Want to build a drafting table? Building a drafting table can save you a ton of money over buying a professional drafting table. With some basic building skills and the right know-how, you can have your own drafting table without spending a fortune.
Start with the surface.
Drafting table surfaces vary depending on what you want and need. You could build a drafting table using plywood and call it a day. If you're looking for something larger, you could even use a door. For a smooth, professional surface, overlay it with Borco, which is designed to withstand compass points and hard pencils. Think about the size you need, and the space where you'll be using it, when you select a drafting table surface.
Plan your frame.
Next question: Do you want a fixed, flat drafting table, or an adjustable drafting table that you use at an angle? You can theoretically use the same frame for either style; you just need to make a few modifications depending on how you want to use it.
For a basic, flat frame, use four pieces of 2-by-4 wood, approximately 6 inches shorter than your surface on every side. For example, if you're building a 48-inch wide drafting table, you'd want 36-inch pieces of 2-by-4 for the long part of the frame. Remember to cut the inside supports shorter to allow for the width of the 2-by-4 in the long frame. Drill and attach the frame directly into the bottom of the surface.
For an adjustable drafting table, plan a frame for 6 inches shorter than your surface on the top and sides, but flush with the bottom. Mount the frame even with the bottom of the surface on secure, square hinges. This enables you to tilt the surface relative to the frame. You'll also want to install supports to the frame, using blocks of wood cut for the appropriate height and angle. You can attach the supports directly to the frame; drill a hole in the prop slightly bigger than the screw for clearance, and mount it with washers securely but with enough room so you can move the props.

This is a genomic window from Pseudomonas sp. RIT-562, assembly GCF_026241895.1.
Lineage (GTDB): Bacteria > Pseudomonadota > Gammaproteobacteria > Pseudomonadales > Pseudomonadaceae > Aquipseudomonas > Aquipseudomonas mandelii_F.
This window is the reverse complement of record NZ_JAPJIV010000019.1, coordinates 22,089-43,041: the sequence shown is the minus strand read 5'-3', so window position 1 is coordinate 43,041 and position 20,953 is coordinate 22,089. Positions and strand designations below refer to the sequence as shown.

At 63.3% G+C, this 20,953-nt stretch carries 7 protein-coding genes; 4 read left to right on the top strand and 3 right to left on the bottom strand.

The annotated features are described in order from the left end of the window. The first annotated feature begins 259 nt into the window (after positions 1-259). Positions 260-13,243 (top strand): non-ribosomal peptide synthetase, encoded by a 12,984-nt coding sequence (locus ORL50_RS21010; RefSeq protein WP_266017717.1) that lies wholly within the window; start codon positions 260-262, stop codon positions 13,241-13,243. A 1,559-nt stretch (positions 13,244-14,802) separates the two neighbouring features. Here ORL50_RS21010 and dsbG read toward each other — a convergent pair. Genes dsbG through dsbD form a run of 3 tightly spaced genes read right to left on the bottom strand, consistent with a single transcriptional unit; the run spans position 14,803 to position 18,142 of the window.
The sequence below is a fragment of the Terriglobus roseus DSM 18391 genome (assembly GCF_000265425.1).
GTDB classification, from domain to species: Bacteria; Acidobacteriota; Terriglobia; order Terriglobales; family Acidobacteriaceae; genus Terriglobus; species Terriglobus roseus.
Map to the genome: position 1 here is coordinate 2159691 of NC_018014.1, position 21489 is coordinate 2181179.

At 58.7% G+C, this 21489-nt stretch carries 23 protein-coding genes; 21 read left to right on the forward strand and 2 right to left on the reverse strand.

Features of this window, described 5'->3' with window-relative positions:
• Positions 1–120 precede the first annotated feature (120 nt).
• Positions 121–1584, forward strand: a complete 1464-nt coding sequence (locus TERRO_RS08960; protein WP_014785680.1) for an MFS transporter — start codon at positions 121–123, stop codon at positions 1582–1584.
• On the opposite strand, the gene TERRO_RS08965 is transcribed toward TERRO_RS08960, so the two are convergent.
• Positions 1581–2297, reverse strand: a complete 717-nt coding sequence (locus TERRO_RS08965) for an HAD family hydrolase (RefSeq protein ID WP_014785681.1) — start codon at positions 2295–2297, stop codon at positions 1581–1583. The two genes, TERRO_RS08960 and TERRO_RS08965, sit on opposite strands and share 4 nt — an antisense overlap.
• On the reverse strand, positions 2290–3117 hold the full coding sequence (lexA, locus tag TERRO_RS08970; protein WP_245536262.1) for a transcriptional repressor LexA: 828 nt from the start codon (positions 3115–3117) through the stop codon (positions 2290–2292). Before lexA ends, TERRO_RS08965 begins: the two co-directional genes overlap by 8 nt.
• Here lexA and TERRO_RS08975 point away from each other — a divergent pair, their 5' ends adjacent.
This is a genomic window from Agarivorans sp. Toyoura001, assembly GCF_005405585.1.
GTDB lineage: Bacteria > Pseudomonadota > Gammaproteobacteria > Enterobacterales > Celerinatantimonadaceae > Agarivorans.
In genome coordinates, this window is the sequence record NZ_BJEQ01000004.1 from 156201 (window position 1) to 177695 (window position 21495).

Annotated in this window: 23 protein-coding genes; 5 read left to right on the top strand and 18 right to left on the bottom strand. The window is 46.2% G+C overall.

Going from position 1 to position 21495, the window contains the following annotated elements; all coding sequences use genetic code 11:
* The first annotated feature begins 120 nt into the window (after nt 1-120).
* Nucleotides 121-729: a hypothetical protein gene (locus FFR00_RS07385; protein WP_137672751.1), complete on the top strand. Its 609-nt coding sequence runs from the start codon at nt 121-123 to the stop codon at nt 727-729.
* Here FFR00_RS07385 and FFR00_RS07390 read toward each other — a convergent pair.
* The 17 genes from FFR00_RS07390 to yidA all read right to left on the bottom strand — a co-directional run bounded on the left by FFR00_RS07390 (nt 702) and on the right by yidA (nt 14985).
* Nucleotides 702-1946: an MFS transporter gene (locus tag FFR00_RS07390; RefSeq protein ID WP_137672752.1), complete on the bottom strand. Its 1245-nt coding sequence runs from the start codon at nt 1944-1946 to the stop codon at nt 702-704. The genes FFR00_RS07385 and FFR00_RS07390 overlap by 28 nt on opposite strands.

Mount your legs.
Next, mount your drafting table legs to your frame. You can use brackets to mount the legs, or if you're covering the surface with a finish, you can screw directly through the surface of your table into the legs. Mount the legs flush with the frame edges at each corner. Select legs according to the height at which you want to use the drafting table. An average height would be approximately 36 inches. You may want to add self-leveling feet to adjust your table once you've finished it.
Add supports to brace your table.
You'll want to add cross-braces to support and stabilize your table. Measure and cut the braces to fit within the legs in the same configuration as the frame you've mounted to the table at the top. These pieces of bracing are slightly shorter than the frame itself, due to the size of the legs, or they may be equal to the frame size if you've mounted the legs directly to your surface. Screw the bracing into the legs 10 inches from the floor.
If you're using Borco, you'd apply it now to finish the surface. Follow the manufacturer's instructions to install your Borco. You may also want to install a pencil tray, T-square or other details, depending on your needs.
"What is drafting?" is a common question among those interested in architecture. This process is at the heart of what every architect does for a living, and it has roots in ancient times.